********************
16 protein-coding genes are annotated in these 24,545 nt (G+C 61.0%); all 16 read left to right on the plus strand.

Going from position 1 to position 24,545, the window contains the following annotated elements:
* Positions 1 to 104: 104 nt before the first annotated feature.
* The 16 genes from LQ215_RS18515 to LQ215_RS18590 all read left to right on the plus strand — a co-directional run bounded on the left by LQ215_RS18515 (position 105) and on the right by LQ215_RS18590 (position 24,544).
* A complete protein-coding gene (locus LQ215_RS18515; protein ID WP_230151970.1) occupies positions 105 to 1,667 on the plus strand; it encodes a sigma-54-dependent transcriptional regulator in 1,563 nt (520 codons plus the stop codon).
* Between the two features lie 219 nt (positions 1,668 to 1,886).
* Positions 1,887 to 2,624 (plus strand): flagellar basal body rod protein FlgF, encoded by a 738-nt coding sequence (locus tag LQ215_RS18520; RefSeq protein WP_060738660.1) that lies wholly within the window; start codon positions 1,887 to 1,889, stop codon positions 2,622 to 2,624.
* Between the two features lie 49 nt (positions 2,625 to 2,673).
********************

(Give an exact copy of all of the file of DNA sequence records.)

16 protein-coding genes are annotated in these 24,545 nt (G+C 61.0%); all 16 read left to right on the plus strand.

Going from position 1 to position 24,545, the window contains the following annotated elements:
* Positions 1 to 104: 104 nt before the first annotated feature.
* The 16 genes from LQ215_RS18515 to LQ215_RS18590 all read left to right on the plus strand — a co-directional run bounded on the left by LQ215_RS18515 (position 105) and on the right by LQ215_RS18590 (position 24,544).
* A complete protein-coding gene (locus LQ215_RS18515; protein ID WP_230151970.1) occupies positions 105 to 1,667 on the plus strand; it encodes a sigma-54-dependent transcriptional regulator in 1,563 nt (520 codons plus the stop codon).
* Between the two features lie 219 nt (positions 1,668 to 1,886).
* Positions 1,887 to 2,624 (plus strand): flagellar basal body rod protein FlgF, encoded by a 738-nt coding sequence (locus tag LQ215_RS18520; RefSeq protein WP_060738660.1) that lies wholly within the window; start codon positions 1,887 to 1,889, stop codon positions 2,622 to 2,624.
* Between the two features lie 49 nt (positions 2,625 to 2,673).